“Ebola” – What You Need To Know”

Safety and Health Topics - Ebola 2014-10-18 16-00-46

This web page provides information about Ebola viruses and EHF for workers and employers. The web page includes sections on:

Quick Facts: Ebola virus and EHF

  • Currently, Ebola virus and EHF do not pose a threat to most U.S. workers. However, exposure to the virus or someone with EHF may be more likely in certain sectors, including the healthcare, mortuary/death care, and airline servicing industries.
  • At this time, there is not a widespread Ebola outbreak in the U.S. The ongoing outbreak is limited to countries in West Africa. Aside from repatriated medical and aid workers being treated for EHF at specialized facilities within the U.S., the U.S. has only a single, isolated case of EHF that originated in Liberia. Public health officials are working to ensure EHF does not spread within the U.S.
  • Aside from repatriated medical and aid workers being treated for EHF at specialized hospital facilities within the U.S., the U.S. has only a limited number of other cases of EHF. These cases had close contact with an individual who was treated for EHF at a U.S. hospital after arriving in the U.S. from Liberia. Public health officials are working to ensure EHF does not spread within the U.S.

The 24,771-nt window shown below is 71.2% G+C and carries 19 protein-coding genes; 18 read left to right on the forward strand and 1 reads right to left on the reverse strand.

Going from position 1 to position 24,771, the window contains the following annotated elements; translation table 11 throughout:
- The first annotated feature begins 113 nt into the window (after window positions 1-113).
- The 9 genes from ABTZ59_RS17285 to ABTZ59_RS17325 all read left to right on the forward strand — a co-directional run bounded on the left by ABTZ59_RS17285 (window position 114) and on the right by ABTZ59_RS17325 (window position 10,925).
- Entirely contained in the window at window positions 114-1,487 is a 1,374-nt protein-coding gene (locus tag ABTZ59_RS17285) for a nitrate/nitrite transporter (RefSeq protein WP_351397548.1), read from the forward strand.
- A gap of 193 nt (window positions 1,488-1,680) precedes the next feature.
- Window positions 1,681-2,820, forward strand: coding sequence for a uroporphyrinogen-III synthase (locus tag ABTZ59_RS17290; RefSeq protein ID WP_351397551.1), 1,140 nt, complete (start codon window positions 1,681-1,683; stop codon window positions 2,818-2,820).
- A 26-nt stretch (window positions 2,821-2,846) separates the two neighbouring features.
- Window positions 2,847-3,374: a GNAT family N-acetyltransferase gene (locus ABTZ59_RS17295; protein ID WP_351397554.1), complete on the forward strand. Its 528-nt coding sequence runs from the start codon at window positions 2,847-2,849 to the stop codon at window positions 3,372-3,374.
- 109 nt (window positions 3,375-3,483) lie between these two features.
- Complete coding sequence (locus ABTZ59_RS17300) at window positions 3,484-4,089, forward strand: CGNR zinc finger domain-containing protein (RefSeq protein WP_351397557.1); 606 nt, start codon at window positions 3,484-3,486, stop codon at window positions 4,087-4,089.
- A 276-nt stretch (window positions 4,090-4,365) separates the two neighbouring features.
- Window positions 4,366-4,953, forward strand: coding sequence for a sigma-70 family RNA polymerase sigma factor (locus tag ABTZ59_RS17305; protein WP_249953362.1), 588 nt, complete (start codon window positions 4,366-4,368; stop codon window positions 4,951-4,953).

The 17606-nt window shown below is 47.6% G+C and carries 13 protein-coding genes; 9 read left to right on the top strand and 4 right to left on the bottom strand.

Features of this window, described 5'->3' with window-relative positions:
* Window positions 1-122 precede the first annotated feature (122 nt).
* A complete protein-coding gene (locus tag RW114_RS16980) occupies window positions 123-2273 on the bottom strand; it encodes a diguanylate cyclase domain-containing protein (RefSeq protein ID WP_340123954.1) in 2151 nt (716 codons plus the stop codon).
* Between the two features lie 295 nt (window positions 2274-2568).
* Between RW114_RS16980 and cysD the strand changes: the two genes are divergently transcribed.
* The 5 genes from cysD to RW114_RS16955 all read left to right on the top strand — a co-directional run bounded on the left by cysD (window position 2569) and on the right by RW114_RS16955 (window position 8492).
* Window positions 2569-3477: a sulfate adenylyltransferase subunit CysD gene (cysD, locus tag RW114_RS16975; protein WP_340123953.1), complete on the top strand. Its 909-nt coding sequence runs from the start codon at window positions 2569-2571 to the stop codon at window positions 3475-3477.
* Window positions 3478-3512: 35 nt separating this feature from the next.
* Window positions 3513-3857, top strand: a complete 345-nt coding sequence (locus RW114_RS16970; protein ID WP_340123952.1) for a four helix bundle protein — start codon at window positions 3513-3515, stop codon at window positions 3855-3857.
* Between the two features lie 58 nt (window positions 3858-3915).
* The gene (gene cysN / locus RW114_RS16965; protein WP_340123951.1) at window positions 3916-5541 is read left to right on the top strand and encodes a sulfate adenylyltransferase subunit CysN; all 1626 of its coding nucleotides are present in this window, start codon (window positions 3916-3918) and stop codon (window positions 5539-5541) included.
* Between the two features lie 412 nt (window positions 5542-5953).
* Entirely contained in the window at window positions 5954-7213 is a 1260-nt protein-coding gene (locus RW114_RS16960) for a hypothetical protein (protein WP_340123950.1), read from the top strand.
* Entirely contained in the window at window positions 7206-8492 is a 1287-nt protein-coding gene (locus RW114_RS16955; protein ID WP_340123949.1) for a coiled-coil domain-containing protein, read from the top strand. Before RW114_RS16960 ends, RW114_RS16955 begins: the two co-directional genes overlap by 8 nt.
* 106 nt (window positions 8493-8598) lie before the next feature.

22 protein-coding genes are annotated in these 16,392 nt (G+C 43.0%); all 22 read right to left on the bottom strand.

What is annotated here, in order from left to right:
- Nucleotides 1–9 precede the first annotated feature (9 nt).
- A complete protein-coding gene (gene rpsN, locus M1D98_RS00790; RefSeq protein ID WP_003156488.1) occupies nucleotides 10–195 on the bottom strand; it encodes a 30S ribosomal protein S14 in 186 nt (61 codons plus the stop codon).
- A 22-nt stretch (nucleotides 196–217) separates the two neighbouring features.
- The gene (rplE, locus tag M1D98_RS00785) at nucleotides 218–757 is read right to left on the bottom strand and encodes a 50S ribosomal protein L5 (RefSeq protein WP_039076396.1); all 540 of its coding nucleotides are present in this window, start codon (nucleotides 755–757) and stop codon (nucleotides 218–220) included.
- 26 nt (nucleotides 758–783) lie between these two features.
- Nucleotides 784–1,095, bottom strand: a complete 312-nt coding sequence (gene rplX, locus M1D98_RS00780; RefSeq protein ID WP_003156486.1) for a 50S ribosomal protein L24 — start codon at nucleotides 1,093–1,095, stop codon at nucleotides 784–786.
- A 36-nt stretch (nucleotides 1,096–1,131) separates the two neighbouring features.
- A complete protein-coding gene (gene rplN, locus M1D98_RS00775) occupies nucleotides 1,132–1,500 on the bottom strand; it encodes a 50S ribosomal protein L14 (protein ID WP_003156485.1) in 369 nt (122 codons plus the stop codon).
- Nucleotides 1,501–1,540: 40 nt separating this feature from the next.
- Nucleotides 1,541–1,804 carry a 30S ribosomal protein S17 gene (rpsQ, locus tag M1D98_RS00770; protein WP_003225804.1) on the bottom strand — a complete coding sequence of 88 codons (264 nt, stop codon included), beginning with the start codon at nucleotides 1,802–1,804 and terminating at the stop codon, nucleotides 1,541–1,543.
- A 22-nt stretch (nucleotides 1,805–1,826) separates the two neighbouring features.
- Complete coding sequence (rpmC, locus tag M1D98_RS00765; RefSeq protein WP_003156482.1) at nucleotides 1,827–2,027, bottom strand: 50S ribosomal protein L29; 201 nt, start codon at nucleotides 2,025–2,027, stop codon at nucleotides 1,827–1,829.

• Ebola is typically spread through contact with body fluids from a living or deceased person or animal with EHF, though some medical and housekeeping tasks may expose workers to aerosolized droplets containing Ebola virus.
  • Until a person develops symptoms of EHF, he or she is not considered contagious.
  • Employers must take steps to protect their workers from exposure to Ebola virus on the job.
  • NEW OSHA’s Fact Sheet, Cleaning and Decontamination of Ebola on Surfaces (PDF*), provides guidance on protecting workers in non-healthcare/non-laboratory settings from exposure to Ebola virus, and from harmful levels of chemicals used for cleaning and disinfection.
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